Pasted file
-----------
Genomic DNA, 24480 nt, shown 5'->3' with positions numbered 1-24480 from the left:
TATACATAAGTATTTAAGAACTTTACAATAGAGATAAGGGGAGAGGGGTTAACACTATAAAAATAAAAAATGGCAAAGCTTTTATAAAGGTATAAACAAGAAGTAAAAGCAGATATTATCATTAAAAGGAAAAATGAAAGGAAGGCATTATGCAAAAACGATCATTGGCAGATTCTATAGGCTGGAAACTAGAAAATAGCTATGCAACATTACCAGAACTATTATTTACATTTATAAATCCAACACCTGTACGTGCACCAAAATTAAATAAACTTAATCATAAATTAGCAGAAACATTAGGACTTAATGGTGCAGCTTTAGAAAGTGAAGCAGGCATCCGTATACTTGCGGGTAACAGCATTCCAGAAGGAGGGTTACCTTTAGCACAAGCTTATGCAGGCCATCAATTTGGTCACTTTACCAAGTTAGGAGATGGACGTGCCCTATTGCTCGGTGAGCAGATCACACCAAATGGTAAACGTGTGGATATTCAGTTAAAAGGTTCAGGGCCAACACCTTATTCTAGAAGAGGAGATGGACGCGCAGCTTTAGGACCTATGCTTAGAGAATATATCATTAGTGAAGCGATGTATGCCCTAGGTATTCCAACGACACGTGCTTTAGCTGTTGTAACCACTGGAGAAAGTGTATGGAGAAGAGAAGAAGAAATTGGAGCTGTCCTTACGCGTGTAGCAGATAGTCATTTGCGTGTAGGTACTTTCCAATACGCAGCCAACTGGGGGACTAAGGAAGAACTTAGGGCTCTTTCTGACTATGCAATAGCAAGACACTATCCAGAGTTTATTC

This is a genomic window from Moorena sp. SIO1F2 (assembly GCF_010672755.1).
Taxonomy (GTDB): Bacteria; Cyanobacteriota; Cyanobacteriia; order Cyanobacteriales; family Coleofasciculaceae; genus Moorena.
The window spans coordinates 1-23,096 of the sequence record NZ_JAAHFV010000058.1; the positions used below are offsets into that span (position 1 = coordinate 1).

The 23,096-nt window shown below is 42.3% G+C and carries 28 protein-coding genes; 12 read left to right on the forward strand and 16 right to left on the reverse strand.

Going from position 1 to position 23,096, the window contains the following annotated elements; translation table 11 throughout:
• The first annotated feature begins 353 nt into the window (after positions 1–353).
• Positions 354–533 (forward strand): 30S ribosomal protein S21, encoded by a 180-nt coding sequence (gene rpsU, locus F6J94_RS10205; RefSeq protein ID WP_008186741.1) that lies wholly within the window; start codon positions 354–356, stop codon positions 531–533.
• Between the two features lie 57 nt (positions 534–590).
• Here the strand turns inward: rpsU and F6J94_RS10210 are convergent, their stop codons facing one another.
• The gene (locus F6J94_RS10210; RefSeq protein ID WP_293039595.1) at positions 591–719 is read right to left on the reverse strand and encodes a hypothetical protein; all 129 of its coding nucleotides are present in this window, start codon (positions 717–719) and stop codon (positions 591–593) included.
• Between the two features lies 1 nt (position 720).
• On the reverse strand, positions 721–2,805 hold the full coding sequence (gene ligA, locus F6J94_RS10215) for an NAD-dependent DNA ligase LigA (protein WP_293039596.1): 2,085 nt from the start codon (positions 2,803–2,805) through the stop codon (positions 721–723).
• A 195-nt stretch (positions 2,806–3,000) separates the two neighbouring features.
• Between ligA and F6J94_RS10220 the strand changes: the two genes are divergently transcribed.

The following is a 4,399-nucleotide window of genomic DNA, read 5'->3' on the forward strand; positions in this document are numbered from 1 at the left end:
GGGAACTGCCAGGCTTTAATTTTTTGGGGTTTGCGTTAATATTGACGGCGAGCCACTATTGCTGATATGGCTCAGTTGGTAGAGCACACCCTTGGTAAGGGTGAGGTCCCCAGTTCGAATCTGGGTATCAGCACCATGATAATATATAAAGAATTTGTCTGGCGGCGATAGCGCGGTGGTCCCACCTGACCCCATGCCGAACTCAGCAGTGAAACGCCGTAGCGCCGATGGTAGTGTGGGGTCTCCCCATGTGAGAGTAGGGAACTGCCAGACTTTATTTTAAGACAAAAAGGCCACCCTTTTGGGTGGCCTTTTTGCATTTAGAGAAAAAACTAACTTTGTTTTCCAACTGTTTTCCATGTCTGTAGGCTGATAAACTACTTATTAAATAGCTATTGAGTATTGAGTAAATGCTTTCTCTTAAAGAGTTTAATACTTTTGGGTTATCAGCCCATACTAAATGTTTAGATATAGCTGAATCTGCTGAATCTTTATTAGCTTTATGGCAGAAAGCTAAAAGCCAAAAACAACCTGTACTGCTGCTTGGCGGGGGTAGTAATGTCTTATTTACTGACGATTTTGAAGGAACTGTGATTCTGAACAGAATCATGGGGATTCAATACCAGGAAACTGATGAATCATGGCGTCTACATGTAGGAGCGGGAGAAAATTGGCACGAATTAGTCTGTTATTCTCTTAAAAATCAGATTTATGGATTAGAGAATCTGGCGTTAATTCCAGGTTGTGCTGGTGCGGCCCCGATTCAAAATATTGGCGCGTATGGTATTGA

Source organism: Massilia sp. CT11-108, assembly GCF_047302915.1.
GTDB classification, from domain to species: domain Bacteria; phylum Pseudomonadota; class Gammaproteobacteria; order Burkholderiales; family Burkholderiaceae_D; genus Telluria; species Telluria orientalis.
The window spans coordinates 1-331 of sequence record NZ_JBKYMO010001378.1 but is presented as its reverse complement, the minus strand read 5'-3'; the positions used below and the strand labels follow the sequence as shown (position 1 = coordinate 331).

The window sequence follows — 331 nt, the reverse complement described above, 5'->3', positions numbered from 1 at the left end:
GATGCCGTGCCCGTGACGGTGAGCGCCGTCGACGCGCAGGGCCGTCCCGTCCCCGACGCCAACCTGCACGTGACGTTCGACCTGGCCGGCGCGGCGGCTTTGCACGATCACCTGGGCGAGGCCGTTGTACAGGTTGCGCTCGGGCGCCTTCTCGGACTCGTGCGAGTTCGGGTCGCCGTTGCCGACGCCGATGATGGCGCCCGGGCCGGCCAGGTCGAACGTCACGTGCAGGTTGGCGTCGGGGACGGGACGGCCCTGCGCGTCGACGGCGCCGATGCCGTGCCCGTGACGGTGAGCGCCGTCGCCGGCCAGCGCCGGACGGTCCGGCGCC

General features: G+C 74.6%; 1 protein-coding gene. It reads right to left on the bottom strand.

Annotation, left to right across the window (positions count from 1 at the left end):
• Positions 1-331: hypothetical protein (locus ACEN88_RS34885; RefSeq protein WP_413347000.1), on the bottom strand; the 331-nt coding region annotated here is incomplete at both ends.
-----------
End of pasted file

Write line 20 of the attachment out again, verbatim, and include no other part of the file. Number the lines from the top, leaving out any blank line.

GTDB classification, from domain to species: domain Bacteria; phylum Pseudomonadota; class Gammaproteobacteria; order Burkholderiales; family Burkholderiaceae_D; genus Telluria; species Telluria orientalis.